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Published On: July 12, 2019 | Blog | 0 comments

Should The British Wills Act 1837 Be Reviewed?

As technological advances have evolved rapidly in a modern world, there have been multiple cases around the globe whereby testator’s intentions have been allowed, regardless of how the document was produced and bypassing legal formalities.

In a recent article in Today’s Wills & Probate, Ryan Taylor provides comment on this important issue:

“The Wills Act 1837 sets out the formalities for a valid Will in England and Wales. The complexity of dealing with estates, and the interpersonal relationships at play, mean that the formal requirements of a Will should remain in most cases.  These requirements provide protective mechanisms to allow us to be certain of the testator’s wishes and the veracity of the document after they have died. The downside is that the strict requirements of the Wills Act can also see some Wills made unusable, and does not help friends and relatives where the deceased has expressed his or her wishes but then died intestate.

“One of the requirements for a valid Will is that the testator must have intended the document to be a record of their final wishes. It is this intention that some other jurisdictions focus on when determining whether an informal Will should be accepted as a valid testamentary document. Recent cases in Australia of iPhone notes, unprinted Word documents and videos have highlighted how Courts there will use their discretion to consider whether the intentions of the testator should be upheld, even when not formally recorded in a Will.  This highlights how the common law can adapt to societal changes, but it does not come without risks.  The Australian cases to date deal with clear and specific circumstances (particularly where testators were aware of their likely impending demise), but there is a risk that allowing any expression of wish by a testator to replace the strict requirements of the Wills Act could lead to an explosion of litigation in this area.  It is already a highly emotionally charged area of work, and whilst updating the law is always welcome, it should only be undertaken with a high degree of care.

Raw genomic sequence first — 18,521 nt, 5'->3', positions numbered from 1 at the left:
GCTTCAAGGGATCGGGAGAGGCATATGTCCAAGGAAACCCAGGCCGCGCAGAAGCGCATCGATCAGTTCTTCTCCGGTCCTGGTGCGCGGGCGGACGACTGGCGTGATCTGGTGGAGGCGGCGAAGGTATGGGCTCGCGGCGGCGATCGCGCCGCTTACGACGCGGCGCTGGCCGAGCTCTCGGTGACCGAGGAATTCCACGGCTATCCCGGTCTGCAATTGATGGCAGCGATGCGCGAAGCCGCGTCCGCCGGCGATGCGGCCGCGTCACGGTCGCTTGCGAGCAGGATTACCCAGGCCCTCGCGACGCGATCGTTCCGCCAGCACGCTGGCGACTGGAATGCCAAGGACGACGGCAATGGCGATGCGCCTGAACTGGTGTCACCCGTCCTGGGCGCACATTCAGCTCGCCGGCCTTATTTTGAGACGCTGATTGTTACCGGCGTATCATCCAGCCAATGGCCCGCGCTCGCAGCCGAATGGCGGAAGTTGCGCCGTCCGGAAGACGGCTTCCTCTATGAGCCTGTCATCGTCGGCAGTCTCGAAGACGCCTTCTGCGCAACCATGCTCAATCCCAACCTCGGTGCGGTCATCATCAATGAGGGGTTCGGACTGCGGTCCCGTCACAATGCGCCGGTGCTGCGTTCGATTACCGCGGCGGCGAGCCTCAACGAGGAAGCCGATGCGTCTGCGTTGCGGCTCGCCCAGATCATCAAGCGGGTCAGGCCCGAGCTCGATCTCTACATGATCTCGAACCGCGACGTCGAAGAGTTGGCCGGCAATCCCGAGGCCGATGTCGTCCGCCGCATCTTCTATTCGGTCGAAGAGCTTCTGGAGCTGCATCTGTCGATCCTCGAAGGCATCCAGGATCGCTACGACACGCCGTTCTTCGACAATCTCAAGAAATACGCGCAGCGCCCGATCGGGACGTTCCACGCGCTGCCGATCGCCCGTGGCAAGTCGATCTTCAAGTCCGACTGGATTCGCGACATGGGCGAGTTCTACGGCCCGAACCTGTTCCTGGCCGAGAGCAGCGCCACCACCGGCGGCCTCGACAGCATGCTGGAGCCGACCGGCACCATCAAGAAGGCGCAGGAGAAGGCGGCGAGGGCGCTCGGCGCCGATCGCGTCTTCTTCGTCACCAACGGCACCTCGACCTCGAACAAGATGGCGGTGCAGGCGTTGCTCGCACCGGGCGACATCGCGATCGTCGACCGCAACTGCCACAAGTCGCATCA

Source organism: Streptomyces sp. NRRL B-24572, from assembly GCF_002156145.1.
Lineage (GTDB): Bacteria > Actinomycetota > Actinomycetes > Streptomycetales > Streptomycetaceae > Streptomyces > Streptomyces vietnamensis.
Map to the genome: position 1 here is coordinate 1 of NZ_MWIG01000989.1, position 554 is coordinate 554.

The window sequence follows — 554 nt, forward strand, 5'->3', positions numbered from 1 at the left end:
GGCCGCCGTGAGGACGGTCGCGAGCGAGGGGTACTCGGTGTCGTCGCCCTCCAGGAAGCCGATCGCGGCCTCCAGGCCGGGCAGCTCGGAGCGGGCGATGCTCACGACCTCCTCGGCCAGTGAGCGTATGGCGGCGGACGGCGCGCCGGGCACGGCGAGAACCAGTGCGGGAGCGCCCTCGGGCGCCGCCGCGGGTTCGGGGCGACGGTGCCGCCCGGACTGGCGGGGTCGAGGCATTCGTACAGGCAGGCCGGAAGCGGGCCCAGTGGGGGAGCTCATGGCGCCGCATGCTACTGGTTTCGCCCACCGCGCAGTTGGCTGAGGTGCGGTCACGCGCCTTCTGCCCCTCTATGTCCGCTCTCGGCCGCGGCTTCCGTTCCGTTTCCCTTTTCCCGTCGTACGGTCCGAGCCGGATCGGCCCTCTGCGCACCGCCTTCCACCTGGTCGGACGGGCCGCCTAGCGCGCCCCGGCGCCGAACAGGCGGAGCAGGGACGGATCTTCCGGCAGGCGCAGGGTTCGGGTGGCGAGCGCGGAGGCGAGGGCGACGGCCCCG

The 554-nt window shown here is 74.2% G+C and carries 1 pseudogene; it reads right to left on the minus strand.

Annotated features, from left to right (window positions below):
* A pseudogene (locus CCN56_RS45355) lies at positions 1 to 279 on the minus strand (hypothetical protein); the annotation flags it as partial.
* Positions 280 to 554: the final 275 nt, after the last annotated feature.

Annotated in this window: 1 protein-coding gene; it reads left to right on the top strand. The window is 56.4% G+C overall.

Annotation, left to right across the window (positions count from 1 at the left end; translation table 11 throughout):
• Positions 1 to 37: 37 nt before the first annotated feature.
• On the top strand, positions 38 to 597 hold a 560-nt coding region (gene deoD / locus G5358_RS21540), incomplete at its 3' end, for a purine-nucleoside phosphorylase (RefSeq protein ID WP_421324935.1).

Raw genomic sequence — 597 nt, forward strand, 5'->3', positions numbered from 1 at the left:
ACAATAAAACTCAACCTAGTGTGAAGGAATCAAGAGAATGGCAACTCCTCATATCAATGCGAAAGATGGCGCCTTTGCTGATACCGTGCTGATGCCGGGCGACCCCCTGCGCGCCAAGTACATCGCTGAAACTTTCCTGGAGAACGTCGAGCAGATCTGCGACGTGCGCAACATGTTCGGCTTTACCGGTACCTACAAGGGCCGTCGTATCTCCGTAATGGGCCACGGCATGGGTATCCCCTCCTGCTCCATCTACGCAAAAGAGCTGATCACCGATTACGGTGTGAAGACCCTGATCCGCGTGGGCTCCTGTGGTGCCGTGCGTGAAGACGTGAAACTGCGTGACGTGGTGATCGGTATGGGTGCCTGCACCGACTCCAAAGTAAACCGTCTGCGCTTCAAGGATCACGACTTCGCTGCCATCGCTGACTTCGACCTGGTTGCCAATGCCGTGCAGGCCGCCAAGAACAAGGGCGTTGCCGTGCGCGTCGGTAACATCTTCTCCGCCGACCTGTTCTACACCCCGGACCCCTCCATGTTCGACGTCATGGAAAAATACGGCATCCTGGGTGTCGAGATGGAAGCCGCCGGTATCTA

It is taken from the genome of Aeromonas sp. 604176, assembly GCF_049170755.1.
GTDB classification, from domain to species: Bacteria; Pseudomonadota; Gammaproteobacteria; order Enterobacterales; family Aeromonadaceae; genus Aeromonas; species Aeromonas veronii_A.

“However, when too many people either do not have a Will at all, or may not have had it properly prepared by experts with suitable experience, it might be appropriate that updates to the law dealing with Wills and estates are made in order to enable Courts to carry out the known last wishes of a testator.”

The full article was published on 12 July 2019 and can be found here

*Disclaimer: The information on the Anthony Gold website is for general information only and reflects the position at the date of publication. It does not constitute legal advice and should not be treated as such. It is provided without any representations or warranties, express or implied.*

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